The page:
The Mid Morning Adventure Seekers see the Flea as more sport than business. A close relative to the Brunch Crowd, these taste makers need to see and be-seen at all the hottest events. With a focus on style, these creatures usually make an appearance mid-day, while the sun is high, the air is warm, and the crowd is at capacity.

They fuel up first, usually tasting what Clark Pope and the food trucks have to offer and washing it all down with craft beer. Their prey of choice is vintage and handmade clothing, and they go in for kill with more joy than hunger. They’re on a first-name basis with vendors like 23 Skidoo, {ode} vintage, Great Lake Outfitters, The Find, and Capsule Clothing.

After their prizes have been collected and they’ve done a fair share of being-seen, the Adventure Seekers are known to get some learning in at Flea Workshops, perfecting their pitch on the Major League Bocce Lawn, or breaking a sweat in the Yelp Ping Pong Lounge.

Although they are shoppers by definition, these Flea-goers tend to spend more energy than cash. For them, it’s more about the doing than the buying. Worn out by all that being-seen, the Mid Morning Adventure Seekers tend to dissipate around 2 pm—no doubt headed home for an afternoon nap, only to reemerge later that evening at the best bars and restaurants.

early-rising treasure hunters

Thursday, April 10, 2014

What kind of Flea Shopper are you?

We’ve identified three distinct species of shoppers and will be discussing their shopping habits over the next few days.

First up, we have the Early-Rising Treasure Hunters.

These rare creatures are up with sun, patiently stalking East 55th St from 8 am until they can quietly slip in a few minutes early. Usually traveling in packs, they tend to employ a divide and conquer strategy. The alpha (fe)male makes a beeline for those large scale vintage vendors like Yellow Door Goods, The Gallery at Tremont, and City Salvage, quickly claiming what is deemed to be the best finds and handing out out chilling side glances to the other alphas. These packs are need-driven—large apartments and modest homes that must be filled with painfully cool vintage items.

The rest of the pack fans out to get a lay of the land. A trust worthy and graceful pack member commonly known as the retriever is responsible for securing and delivering provisions. First stop, placing an order with Nathan’s Coffee Roasting and while the pour overs are pouring, the retriever hits up Cleveland Bagel Co., obliging the ritual of snarky banter with Dan and Jeff.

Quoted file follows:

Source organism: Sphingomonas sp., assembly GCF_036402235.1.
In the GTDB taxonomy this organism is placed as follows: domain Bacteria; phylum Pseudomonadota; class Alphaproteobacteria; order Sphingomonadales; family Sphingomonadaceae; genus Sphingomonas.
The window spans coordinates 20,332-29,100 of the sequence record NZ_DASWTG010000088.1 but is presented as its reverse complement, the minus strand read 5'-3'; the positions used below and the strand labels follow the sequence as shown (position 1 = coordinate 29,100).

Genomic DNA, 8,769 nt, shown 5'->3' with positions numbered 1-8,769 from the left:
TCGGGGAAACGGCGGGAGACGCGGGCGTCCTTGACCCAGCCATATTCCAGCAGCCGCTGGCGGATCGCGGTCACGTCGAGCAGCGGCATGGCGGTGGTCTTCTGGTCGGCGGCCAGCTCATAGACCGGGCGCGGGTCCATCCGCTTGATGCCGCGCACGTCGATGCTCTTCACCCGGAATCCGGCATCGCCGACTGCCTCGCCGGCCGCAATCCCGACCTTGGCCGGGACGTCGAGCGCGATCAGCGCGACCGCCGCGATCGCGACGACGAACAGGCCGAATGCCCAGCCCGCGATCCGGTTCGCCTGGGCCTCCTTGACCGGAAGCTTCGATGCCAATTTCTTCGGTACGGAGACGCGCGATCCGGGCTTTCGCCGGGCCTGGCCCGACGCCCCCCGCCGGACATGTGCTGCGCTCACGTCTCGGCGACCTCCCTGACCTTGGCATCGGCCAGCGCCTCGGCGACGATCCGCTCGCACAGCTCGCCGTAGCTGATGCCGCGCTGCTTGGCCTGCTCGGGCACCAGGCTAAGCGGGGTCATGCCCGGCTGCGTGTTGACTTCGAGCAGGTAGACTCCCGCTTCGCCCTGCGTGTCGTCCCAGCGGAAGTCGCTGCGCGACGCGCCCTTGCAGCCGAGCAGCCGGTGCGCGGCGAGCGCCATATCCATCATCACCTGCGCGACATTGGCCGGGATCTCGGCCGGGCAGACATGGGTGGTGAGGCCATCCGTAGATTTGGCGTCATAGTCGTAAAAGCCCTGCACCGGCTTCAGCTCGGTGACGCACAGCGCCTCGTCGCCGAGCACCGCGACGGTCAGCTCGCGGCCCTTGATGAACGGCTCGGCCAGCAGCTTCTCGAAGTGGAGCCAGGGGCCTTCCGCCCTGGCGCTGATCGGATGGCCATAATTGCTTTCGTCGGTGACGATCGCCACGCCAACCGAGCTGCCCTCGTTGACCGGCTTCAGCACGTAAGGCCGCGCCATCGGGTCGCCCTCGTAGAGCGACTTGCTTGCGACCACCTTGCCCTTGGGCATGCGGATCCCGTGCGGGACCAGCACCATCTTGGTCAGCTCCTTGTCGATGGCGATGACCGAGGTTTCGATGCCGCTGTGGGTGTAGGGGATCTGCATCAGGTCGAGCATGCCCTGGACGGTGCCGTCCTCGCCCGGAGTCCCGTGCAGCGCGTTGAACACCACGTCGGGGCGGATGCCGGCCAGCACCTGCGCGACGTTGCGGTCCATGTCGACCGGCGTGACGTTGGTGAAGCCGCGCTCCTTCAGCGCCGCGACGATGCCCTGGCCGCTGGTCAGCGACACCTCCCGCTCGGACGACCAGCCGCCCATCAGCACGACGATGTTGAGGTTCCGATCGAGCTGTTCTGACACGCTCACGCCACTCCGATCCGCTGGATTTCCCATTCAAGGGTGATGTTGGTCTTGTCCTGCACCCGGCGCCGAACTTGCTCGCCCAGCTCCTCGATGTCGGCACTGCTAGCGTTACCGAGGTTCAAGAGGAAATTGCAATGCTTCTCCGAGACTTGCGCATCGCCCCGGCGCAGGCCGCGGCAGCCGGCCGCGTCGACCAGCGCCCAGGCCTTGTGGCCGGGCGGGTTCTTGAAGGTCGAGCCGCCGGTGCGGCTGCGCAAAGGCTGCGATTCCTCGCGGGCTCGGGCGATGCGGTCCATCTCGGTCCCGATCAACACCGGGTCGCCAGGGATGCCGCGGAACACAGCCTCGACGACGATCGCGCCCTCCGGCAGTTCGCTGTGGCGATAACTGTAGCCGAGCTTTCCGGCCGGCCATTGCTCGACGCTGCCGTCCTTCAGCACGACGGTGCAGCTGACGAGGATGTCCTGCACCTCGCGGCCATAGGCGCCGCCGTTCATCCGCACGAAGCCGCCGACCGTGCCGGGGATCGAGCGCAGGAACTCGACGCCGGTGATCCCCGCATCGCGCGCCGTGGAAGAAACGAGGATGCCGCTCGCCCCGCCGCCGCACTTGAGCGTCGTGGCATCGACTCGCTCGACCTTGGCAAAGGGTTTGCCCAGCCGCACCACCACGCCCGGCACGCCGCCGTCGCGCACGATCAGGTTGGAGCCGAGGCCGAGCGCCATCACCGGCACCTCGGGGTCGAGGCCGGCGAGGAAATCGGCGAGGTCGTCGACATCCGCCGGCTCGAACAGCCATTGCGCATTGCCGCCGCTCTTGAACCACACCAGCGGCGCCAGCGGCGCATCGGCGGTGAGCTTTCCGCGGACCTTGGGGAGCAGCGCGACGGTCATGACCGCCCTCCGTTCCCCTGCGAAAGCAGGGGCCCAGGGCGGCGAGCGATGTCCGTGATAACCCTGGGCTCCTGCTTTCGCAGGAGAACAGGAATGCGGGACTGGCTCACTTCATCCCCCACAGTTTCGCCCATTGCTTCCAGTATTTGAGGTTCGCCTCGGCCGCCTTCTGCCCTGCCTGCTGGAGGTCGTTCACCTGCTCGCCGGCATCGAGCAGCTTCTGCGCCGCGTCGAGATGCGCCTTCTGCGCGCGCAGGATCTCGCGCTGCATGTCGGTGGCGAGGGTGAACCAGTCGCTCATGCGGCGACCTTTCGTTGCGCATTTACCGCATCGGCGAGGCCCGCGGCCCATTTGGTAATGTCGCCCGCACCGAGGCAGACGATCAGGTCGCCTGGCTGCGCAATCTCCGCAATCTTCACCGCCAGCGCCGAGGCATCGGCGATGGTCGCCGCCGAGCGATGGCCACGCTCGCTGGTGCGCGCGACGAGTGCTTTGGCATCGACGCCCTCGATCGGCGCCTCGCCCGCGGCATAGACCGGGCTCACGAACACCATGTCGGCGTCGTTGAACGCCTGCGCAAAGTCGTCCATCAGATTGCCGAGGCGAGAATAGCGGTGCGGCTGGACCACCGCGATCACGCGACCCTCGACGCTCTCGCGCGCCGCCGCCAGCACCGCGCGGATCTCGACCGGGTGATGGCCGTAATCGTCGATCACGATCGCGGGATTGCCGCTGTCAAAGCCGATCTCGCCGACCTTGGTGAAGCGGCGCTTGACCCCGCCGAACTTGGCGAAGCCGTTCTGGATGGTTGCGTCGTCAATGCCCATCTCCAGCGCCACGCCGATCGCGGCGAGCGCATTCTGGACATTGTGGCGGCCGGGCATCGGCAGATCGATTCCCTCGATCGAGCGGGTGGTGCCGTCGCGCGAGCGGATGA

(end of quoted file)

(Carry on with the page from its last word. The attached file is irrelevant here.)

After large items have been purchased and left on display with heart-breaking SOLD signs, the pack devours their carbs and caffeine. They then make their way over the the Flea Team booth, purchasing Market Bags for easy transport of smaller goods. The group spends another hour diligently visiting every booth, Tweeting and Instagramming the best of the best. These thoughtful and masterful beasts see themselves as trailblazers responsible for the dissemination of information, leaving digital breadcrumbs for those who will follow. One last pass through food and edibles vendors to pick up a few ounces of tea from t by Sarah or grabbing a late morning beer in the bier garden—anything calming to ease them down from their Flea high.

The group then splits up one final time. The retriever fetches whatever vehicle the pack arrived in, while the alpha and others grab a dollie (or two) from the customer loading zone, and stealthy collect all their early morning purchases. The vehicle is loaded and the Early-Rising Treasure Hunters are gone as efficiently as they arrived.

maker series: wright and rede

Wednesday, April 9, 2014

Indie Foundry is nothing if not a community. We are influenced and inspired every day by the artists and makers we work with at the Cleveland Flea, and the clients we work for as branding specialists. On Thursdays, join our resident storyteller, Sarah Wilt, and our partners at Suzuran Photography as we profile some of our favorite Cleveland makers and small, creative business owners. This special series is meant to celebrate them. (Sometimes, we even have cake in their honor.)

Wright & Rede::Jordan Lee

When/how did you start leather-working?

In 2012 leather working was the newest of a legion of creative hobbies I was pursuing. At the time I was looking for a way to slim down my wallet and I wanted to have something made out of real leather. I looked online but everything I wanted was $150+. I thought to myself that I could make my own for $150. So I bought an amateur leather working kit and some scraps of leather and started to learn how to work with leather.